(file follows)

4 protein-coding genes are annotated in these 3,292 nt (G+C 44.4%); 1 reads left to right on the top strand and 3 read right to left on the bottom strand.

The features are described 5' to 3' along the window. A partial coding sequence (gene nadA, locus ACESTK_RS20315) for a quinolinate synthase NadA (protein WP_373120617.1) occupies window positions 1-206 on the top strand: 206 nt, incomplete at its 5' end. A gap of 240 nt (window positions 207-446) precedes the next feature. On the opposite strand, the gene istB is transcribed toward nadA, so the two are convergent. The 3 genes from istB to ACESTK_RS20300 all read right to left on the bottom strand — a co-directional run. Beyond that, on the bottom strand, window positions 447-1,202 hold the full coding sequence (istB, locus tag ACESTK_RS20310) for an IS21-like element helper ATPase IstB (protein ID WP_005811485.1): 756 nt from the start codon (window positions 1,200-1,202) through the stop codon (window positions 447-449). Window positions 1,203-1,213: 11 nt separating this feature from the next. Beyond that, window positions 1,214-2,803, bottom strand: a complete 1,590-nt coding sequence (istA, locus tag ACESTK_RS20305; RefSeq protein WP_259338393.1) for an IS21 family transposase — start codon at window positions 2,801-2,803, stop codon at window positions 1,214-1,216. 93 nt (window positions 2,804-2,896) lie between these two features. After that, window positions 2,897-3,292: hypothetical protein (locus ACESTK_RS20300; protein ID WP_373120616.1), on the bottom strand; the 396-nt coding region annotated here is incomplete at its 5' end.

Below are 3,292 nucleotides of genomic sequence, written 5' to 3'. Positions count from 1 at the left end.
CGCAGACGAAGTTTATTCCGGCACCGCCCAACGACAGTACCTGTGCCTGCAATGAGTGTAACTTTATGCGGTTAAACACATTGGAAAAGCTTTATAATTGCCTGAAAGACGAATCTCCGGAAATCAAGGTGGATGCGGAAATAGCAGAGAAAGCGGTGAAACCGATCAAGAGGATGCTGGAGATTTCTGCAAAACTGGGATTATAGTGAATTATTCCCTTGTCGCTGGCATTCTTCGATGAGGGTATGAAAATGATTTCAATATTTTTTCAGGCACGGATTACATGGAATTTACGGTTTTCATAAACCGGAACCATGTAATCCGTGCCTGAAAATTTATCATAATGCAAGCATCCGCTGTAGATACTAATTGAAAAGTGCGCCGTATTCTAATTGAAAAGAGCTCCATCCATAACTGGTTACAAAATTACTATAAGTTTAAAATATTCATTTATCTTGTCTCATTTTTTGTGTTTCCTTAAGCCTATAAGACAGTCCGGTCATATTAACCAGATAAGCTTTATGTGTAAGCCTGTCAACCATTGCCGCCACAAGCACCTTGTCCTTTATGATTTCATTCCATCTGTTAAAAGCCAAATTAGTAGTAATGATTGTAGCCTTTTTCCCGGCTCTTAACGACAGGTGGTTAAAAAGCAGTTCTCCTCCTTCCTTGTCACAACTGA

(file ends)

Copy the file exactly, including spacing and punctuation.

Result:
4 protein-coding genes are annotated in these 3,292 nt (G+C 44.4%); 1 reads left to right on the top strand and 3 read right to left on the bottom strand.

The features are described 5' to 3' along the window. A partial coding sequence (gene nadA, locus ACESTK_RS20315) for a quinolinate synthase NadA (protein WP_373120617.1) occupies window positions 1-206 on the top strand: 206 nt, incomplete at its 5' end. A gap of 240 nt (window positions 207-446) precedes the next feature. On the opposite strand, the gene istB is transcribed toward nadA, so the two are convergent. The 3 genes from istB to ACESTK_RS20300 all read right to left on the bottom strand — a co-directional run. Beyond that, on the bottom strand, window positions 447-1,202 hold the full coding sequence (istB, locus tag ACESTK_RS20310) for an IS21-like element helper ATPase IstB (protein ID WP_005811485.1): 756 nt from the start codon (window positions 1,200-1,202) through the stop codon (window positions 447-449). Window positions 1,203-1,213: 11 nt separating this feature from the next. Beyond that, window positions 1,214-2,803, bottom strand: a complete 1,590-nt coding sequence (istA, locus tag ACESTK_RS20305; RefSeq protein WP_259338393.1) for an IS21 family transposase — start codon at window positions 2,801-2,803, stop codon at window positions 1,214-1,216. 93 nt (window positions 2,804-2,896) lie between these two features. After that, window positions 2,897-3,292: hypothetical protein (locus ACESTK_RS20300; protein ID WP_373120616.1), on the bottom strand; the 396-nt coding region annotated here is incomplete at its 5' end.

Below are 3,292 nucleotides of genomic sequence, written 5' to 3'. Positions count from 1 at the left end.
CGCAGACGAAGTTTATTCCGGCACCGCCCAACGACAGTACCTGTGCCTGCAATGAGTGTAACTTTATGCGGTTAAACACATTGGAAAAGCTTTATAATTGCCTGAAAGACGAATCTCCGGAAATCAAGGTGGATGCGGAAATAGCAGAGAAAGCGGTGAAACCGATCAAGAGGATGCTGGAGATTTCTGCAAAACTGGGATTATAGTGAATTATTCCCTTGTCGCTGGCATTCTTCGATGAGGGTATGAAAATGATTTCAATATTTTTTCAGGCACGGATTACATGGAATTTACGGTTTTCATAAACCGGAACCATGTAATCCGTGCCTGAAAATTTATCATAATGCAAGCATCCGCTGTAGATACTAATTGAAAAGTGCGCCGTATTCTAATTGAAAAGAGCTCCATCCATAACTGGTTACAAAATTACTATAAGTTTAAAATATTCATTTATCTTGTCTCATTTTTTGTGTTTCCTTAAGCCTATAAGACAGTCCGGTCATATTAACCAGATAAGCTTTATGTGTAAGCCTGTCAACCATTGCCGCCACAAGCACCTTGTCCTTTATGATTTCATTCCATCTGTTAAAAGCCAAATTAGTAGTAATGATTGTAGCCTTTTTCCCGGCTCTTAACGACAGGTGGTTAAAAAGCAGTTCTCCTCCTTCCTTGTCACAACTGA